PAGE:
Religion. Whatever your religious or spiritual beliefs are, treat your body like a place of worship. It is the only one that you have, and you need to take care of it and honor it.

Source by Melissa Melcombe

What an Indian Mom Never Told About the Quick & Healthy Breakfast Recipes

One of the biggest struggles that moms have with the kids is to getting them eat healthy. This is not a story of a single mom, but almost of all the moms. Breakfast is the most important meal of the day and it’s the perfect way to say good morning to our body. Breakfast is important for the kids but what they eat in the morning is more crucial. Choosing a healthy Indian breakfast rich in fiber, calcium and other nutrients is highly important. Serve your kids with fruits, green veggies and milk each morning.

A few moms shared their tricks to get their kids to eat healthy Indian breakfast. Let’s discuss their tricks and responses on what works for them. Get inspired with these tricks and try them out for your kids.

• Make it interesting: Getting children to eat green veggies is the biggest challenge. Try out Paranthas stuffed with eggs, methi, paneer and spinach or you can try out dals with greens in them. If your kids don’t like vegetables, try out Chinese style rice with some mix vegetables, sandwiches loaded with veggies and mayonise or try out egg sandwich. These are some ways by which you can make your family eat healthy yet tasty food. You can also talk to your kids regularly about the many benefits of having healthy food.

• Begin early: Feed healthy foods like baigan bartha, palak paneer, Karela, gajar ka halwa etc to your child from an early age for its good health. If you try to start it at young age, they will develop a taste for the vegetables. Try healthy Indian breakfast recipes like moong dal cheela, rava idli, half egg fry with toast etc. Moong dal cheela stuffed with Paneer is one of the nutritious and delightful north Indian breakfast recipes which are liked by children and adults alike.

• Spice it up: Try out spices in normal salads, pranthas and vegetables. Make salads in the form of chaat by adding tomatoes, onion, capsicum, spices and lemon juice just like bhelpuri. Mix grated vegetables and spices in stuffed paranthas.

• Mix-and-match: Make dals in routine with a mix-and-match approach such as mooli dal, lauki dal, karela dal and tomato dal. Adding a different vegetable everyday rescues the regular dal from becoming boring and also the dal will get a unique flavor with each veggie added to it.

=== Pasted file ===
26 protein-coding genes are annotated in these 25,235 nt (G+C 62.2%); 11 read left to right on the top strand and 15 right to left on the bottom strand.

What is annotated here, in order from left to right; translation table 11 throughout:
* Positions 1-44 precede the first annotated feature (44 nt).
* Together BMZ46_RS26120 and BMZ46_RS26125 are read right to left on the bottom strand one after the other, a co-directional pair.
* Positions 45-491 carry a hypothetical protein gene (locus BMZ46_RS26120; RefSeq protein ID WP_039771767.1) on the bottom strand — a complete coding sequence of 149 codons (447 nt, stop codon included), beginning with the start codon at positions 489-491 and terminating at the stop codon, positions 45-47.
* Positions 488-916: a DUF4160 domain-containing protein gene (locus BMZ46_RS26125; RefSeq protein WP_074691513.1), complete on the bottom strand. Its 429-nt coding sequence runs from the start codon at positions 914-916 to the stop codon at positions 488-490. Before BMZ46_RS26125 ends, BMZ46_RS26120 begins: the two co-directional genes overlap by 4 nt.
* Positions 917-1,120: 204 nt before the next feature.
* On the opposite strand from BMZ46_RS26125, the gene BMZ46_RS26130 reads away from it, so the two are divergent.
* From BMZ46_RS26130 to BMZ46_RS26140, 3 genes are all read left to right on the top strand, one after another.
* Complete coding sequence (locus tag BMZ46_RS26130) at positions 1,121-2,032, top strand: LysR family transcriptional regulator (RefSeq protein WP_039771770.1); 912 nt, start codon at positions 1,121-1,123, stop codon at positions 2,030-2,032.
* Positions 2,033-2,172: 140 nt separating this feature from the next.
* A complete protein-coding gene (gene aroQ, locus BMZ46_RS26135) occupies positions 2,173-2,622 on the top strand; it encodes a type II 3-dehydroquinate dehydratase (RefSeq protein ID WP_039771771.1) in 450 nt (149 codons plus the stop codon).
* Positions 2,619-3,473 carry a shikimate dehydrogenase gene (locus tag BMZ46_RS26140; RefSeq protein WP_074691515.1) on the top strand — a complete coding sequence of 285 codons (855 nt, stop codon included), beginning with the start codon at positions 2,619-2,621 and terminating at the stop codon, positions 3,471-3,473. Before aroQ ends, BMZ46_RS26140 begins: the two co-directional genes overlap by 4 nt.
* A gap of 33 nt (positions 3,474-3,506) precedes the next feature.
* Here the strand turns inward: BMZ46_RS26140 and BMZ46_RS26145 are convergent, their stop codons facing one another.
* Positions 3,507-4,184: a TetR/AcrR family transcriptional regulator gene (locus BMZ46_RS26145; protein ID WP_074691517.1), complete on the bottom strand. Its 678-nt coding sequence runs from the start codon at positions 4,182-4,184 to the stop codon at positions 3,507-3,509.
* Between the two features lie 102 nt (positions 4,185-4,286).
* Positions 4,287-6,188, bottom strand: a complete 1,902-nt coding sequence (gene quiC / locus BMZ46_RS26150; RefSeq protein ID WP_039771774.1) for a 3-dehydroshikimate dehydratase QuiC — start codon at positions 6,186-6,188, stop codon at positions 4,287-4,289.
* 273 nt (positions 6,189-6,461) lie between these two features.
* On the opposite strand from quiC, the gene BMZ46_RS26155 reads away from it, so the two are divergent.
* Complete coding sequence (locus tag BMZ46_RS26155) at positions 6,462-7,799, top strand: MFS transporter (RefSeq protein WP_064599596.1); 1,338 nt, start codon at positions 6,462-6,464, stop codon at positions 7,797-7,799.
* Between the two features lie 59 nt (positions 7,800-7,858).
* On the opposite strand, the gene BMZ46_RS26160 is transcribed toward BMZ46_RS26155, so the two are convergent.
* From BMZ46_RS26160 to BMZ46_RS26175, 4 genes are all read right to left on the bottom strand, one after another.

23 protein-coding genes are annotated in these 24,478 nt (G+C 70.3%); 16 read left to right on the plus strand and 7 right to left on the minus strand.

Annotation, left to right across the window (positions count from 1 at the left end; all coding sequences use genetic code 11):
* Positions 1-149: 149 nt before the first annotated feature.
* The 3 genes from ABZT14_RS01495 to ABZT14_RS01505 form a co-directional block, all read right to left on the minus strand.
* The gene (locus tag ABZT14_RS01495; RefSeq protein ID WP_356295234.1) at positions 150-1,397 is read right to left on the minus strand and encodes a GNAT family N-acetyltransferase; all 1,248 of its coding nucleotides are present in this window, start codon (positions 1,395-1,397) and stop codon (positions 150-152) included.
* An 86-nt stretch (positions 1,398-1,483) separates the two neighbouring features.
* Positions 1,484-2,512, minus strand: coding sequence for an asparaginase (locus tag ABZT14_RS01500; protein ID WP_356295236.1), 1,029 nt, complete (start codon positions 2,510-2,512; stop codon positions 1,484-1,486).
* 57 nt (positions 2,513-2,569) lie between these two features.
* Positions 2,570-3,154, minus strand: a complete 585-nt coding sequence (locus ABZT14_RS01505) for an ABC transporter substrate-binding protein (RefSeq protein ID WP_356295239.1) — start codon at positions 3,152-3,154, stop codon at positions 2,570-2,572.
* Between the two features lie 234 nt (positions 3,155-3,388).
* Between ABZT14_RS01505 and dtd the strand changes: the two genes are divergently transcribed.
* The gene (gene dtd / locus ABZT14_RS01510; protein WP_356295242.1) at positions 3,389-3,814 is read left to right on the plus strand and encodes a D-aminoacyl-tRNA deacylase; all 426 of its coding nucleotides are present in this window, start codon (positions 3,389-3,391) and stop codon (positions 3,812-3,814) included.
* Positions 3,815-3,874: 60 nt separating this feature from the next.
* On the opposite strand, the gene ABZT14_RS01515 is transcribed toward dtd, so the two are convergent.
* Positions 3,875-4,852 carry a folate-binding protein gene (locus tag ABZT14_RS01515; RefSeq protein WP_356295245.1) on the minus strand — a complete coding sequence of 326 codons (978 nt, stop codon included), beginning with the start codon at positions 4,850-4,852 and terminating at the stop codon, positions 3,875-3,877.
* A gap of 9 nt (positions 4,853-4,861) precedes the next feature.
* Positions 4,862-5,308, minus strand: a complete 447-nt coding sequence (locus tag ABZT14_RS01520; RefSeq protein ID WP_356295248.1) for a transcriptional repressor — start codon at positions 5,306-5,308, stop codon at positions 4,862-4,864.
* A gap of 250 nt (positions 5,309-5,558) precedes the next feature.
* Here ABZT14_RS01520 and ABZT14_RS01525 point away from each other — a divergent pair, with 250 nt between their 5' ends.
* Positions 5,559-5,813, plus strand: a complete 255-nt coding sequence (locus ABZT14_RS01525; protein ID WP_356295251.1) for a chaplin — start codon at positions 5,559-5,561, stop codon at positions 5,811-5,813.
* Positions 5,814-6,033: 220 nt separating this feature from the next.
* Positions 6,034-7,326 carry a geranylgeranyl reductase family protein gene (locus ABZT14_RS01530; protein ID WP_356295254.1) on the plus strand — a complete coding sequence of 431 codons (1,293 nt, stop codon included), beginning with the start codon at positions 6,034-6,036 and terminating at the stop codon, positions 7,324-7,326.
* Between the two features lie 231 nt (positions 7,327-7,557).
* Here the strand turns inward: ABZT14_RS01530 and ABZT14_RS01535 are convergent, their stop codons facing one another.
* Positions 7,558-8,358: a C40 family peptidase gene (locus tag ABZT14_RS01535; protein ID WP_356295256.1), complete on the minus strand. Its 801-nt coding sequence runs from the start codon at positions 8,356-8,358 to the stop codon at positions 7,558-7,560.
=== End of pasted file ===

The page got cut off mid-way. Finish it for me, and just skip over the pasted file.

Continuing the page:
• Add wisely: If your children love spring rolls, load them up with some green veggies. In this way, they will get the required nutrition.

• Involve your kids in kitchen: Try to involve your kids in the kitchen as in this way; they will love to have foods with a feeling of ownership. Educate them about the health benefits of each ingredient that you use in dishes. This will help them feel responsible about their own health. Use purees of carrot, lauki, pumpkins and palak in the curries and subzis, so that the required nutrients are included in their diet.

Source by Vaishnavi Arya

Supplement Scheduling – When & How To Take All Your Different Supplements

How do you figure out when to take all your different supplements – especially when some of them need to be consumed on an empty stomach? And what do you do if some of your supplements are not compatible with each other? Read on for some guidelines, tips, and a real-life example.

Here are some tips to help you figure out your supplement schedule:

  • Take the supplements that are absorbed the fastest, first.
  • If a substance does not specify that it needs to be consumed on an empty stomach, then it’s probably okay to take it together with other substances.
  • If a herb is recommended to be taken on an empty stomach, is it because the empty stomach is a pre-requisite for adequate absorption – because food interferes with its absorption? Or, is it because it’s a substance that needs to have a clear surface to apply it’s healing properties? Supplements like slippery elm, aloe vera juice, and marshmallow root fit into the latter category and therefore can easily be taken together – since they’re all trying to accomplish the same thing.
  • When a supplement says “take on an empty stomach”, that means 20 minutes before food, or 2 hours after food.

Now that you know the basic guidelines, sometimes you still need to experiment a bit to find the best schedule to achieve maximum potency and effectiveness from your supplements. Let’s take a look at an example, so you can see how this plays out in real life.

Supplements for Colitis

Krista suffers from colitis, so she needs to take the following products to repopulate her gut with good bacteria, relieve gas, bloating and diarrhea, eliminate heartburn, and heal the mucosal lining of her intestines:

  • Probiotics (beneficial bacteria for the GI tract – empty stomach for the powders – 3x/day)
  • Psyllium husk powder (for diarrhea control 2x/day)